Microsoft Loses Word Patent Lawsuit, But Modifies Code To Comply With Court

December 23, 2009 0

Redond, Washington — Software behemoth Microsoft Corp., lost its appeal of a lawsuit involving a Canadian company called i4i in May, after a jury ruled that the Redmond, Wash., software maker infringed one of i4i’s patents with a custom XML feature found in Word, is preparing to modify its popular Word software to avoid an injunction on sales of the product.


In August an injunction was placed on sales of Word pending the appeal, which did not go in Microsoft’s favor Tuesday. The lawsuit, a patent dispute over a feature few business users ever see, will cost Microsoft $290 million to settle patent-infringement verdict won by a Canadian firm.

The US Court of Appeals for the Federal Circuit defended a jury verdict and lower court ruling in the patent case filed against the US software giant by Toronto-based i4i Inc nearly three years ago. The dispute is over an invention related to customizing extensible markup language, or XML, a way of encoding data to exchange information among programs. Microsoft has called it an “obscure functionality.”

“This ruling is clear and convincing evidence that our case was just and right, and that Microsoft willfully infringed our patent,” i4i founder Michel Vulpe said in a statement.

“We could not be more satisfied with the ruling from the appeals court which upheld the lower court’s decision in its entirety. This is both a vindication for i4i and a war cry for talented inventors whose patents are infringed,” said Loudon Owen, chairman of Ii4i, in a statement.

The company, based in Redmond, Wash., was allowed until Jan. 11 to make the change or stop sales, the judge also issued an injunction that would ban Microsoft from selling versions of its word processing program Word that violated on the patented technology, which Microsoft dismissed on Tuesday as a “little-used feature.” Word is part of Microsoft’s Office software, used by more than 500 million people.

“This is what we have been looking for since March 2007,” added Owen.

Microsoft was accused by i4i of infringing on a 1998 XML patent in its Word 2003 and Word 2007 programs. The subjected technology in question involves “any Microsoft Word products that have the capability of opening .XML, .DOCX or DOCM files (XML files) that includes custom XML,” according to a copy of the injunction released in August. I4i’s Owen said at the time that his company was not out to force a halt in sales of one of Microsoft’s most profitable products, and it does not appear that will happen.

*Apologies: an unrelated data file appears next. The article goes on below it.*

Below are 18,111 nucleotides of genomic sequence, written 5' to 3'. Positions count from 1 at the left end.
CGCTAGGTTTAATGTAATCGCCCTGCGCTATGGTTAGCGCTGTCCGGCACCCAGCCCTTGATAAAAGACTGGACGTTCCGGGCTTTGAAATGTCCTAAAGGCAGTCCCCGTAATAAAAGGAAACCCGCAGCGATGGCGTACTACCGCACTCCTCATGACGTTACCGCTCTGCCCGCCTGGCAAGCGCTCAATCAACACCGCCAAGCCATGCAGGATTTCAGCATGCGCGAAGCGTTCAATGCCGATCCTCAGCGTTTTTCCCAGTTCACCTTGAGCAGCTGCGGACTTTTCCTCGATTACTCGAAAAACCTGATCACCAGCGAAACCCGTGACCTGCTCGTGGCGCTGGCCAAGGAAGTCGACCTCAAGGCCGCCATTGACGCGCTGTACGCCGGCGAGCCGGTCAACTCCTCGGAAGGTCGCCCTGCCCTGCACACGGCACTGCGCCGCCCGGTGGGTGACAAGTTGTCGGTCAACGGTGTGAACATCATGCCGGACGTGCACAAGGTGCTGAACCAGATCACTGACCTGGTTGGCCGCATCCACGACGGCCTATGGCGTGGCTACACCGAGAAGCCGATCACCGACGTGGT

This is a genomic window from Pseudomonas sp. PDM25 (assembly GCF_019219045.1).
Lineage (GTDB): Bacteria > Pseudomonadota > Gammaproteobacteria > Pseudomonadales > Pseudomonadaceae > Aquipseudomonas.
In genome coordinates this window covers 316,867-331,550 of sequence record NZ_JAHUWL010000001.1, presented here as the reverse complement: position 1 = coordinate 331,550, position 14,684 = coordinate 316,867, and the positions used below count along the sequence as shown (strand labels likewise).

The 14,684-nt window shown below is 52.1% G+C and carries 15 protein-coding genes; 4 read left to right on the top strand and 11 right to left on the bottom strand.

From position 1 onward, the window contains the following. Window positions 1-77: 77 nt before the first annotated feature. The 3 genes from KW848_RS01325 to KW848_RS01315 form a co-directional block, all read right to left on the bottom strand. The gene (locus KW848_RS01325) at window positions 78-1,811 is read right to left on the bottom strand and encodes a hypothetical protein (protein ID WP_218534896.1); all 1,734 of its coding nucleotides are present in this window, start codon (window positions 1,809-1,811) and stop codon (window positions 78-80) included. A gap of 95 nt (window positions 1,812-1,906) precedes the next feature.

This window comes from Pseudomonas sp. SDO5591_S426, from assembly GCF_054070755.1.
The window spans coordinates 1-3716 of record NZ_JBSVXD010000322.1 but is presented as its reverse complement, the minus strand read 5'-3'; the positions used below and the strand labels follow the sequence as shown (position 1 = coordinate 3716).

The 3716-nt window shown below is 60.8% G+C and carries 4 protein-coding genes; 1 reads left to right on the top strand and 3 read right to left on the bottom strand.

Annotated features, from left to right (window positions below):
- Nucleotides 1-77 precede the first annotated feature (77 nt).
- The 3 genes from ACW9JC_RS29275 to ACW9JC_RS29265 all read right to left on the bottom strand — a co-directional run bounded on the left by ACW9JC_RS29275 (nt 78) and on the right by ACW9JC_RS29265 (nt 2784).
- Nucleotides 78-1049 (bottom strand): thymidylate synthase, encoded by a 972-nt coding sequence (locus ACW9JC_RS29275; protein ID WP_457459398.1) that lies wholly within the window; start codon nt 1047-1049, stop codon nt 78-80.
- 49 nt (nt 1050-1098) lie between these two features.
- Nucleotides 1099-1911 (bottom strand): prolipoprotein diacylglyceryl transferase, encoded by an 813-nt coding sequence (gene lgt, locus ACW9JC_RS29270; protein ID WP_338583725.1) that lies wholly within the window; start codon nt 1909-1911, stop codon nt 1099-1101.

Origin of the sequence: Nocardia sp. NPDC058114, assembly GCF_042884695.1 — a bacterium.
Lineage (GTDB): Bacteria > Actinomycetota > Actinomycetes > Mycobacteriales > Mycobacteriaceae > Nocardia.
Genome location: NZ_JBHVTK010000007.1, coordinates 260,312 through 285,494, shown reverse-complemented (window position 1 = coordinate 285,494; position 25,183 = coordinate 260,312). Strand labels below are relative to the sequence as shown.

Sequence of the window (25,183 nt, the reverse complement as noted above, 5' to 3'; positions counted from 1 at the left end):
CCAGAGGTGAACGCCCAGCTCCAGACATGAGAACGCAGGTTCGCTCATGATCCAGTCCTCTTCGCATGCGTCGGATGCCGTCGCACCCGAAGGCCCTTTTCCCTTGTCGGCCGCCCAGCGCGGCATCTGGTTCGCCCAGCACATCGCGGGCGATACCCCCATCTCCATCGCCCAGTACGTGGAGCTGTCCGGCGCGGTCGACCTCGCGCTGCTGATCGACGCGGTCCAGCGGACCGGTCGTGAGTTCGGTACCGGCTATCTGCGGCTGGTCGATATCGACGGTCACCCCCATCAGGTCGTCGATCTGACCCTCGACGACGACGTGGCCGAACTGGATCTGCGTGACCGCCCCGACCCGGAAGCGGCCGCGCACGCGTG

The Federal Circuit does not seems to grant such a request, and “there is no issue really sexy or different for the Supreme Court to address either,” said James Kulbaski, a patent lawyer with Oblon Spivak in Alexandria, Va., who is not part of the case.

“This was a small company that appeared to be performing reasonably well, and Microsoft’s product essentially eliminated that part of the business,” Kulbaski said. “i4i could not compete with Microsoft Word incorporating their feature”.

Microsoft emphasized that the injunction only refers to US sales of versions of Microsoft Word 2007 and Microsoft Office 2007 and said it has already “put the wheels in motion to remove this little-used feature from these products.”

Copies of Word 2007 and Office 2007 with the feature removed will be available by Jan. 11, and “beta versions of Microsoft Word 2010 and Microsoft Office 2010, which are available now for downloading, does not contain the technology covered by the injunction,” said Kevin Kutz, a company spokesman.

“While we are moving quickly to address the injunction issue, we are also considering our legal options,” Microsoft said.

Microsoft is testing Office 2010 with customers and will release the completed version in the first half of next year. The unit that sells Office is Microsoft’s biggest, with $18.9 billion in sales in the year ended June 30.

According to the company’s statement yesterday, it is doubtful that Microsoft will try to reach a licensing deal with i4i, said Matt Rosoff, an analyst with Directions on Microsoft, based in Kirkland, Wash.

“There may be conversations going on now, but the safest thing is to not include it in 2010,” said Rosoff, whose company is a research firm focused on Microsoft’s strategy.

The patent in this case, No. 5,787,449, was issued in July 1998.